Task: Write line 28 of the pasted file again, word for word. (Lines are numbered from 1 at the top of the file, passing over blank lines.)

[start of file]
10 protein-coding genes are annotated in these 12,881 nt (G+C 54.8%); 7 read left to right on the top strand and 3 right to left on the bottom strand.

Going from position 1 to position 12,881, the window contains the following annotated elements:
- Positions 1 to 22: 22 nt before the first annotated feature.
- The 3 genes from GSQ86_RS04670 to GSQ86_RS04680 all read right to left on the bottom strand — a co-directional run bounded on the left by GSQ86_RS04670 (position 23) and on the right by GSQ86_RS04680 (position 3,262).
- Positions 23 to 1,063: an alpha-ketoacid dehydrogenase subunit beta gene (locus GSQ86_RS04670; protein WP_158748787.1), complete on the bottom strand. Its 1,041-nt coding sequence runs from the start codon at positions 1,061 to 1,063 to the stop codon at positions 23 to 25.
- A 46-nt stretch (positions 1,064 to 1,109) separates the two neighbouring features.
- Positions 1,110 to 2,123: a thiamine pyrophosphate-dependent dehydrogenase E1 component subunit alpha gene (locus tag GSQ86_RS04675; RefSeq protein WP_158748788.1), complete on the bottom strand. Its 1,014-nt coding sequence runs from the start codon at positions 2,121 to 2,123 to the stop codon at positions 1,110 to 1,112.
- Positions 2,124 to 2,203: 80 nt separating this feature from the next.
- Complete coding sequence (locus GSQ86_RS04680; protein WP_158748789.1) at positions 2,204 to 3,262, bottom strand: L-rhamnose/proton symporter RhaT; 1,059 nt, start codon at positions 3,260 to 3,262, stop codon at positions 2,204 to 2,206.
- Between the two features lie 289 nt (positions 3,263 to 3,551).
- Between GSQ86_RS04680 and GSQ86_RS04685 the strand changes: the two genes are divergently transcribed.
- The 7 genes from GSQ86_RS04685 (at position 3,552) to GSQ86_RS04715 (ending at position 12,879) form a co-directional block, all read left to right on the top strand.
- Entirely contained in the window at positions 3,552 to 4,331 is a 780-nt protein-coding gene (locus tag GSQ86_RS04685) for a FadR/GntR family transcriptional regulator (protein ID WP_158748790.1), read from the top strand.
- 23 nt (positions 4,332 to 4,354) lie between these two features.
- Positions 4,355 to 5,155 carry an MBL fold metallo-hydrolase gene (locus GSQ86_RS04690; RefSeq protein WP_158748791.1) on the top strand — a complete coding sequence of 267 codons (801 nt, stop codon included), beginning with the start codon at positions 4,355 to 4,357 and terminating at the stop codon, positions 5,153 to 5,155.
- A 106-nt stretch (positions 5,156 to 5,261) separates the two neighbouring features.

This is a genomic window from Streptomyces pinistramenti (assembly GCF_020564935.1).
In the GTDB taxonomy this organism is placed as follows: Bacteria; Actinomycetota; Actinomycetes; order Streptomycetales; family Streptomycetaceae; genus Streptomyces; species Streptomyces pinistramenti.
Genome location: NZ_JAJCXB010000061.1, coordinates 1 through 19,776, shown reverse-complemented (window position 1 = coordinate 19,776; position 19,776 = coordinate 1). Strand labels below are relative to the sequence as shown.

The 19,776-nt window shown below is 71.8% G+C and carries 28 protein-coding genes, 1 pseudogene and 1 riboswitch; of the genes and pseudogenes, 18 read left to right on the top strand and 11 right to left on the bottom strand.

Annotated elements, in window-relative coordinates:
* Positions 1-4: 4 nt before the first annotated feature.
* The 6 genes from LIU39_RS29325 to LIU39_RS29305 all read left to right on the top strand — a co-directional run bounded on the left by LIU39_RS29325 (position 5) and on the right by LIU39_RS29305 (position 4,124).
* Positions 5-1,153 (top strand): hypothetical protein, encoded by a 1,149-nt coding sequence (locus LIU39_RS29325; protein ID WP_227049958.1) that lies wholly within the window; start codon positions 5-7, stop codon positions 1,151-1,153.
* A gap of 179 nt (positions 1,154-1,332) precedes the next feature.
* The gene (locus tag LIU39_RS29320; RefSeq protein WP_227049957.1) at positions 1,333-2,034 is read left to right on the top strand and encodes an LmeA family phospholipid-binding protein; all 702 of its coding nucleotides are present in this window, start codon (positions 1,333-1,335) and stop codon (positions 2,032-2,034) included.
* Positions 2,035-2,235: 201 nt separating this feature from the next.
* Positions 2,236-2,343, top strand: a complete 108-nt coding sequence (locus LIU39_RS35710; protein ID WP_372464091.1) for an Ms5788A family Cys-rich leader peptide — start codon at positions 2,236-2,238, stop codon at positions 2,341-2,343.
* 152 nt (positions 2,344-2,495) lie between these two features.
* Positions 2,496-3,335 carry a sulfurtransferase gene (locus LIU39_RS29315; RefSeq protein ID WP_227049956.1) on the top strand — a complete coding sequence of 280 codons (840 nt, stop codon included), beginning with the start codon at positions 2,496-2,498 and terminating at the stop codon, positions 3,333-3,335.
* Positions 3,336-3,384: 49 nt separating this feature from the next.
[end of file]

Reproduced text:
* Positions 2,236-2,343, top strand: a complete 108-nt coding sequence (locus LIU39_RS35710; protein ID WP_372464091.1) for an Ms5788A family Cys-rich leader peptide — start codon at positions 2,236-2,238, stop codon at positions 2,341-2,343.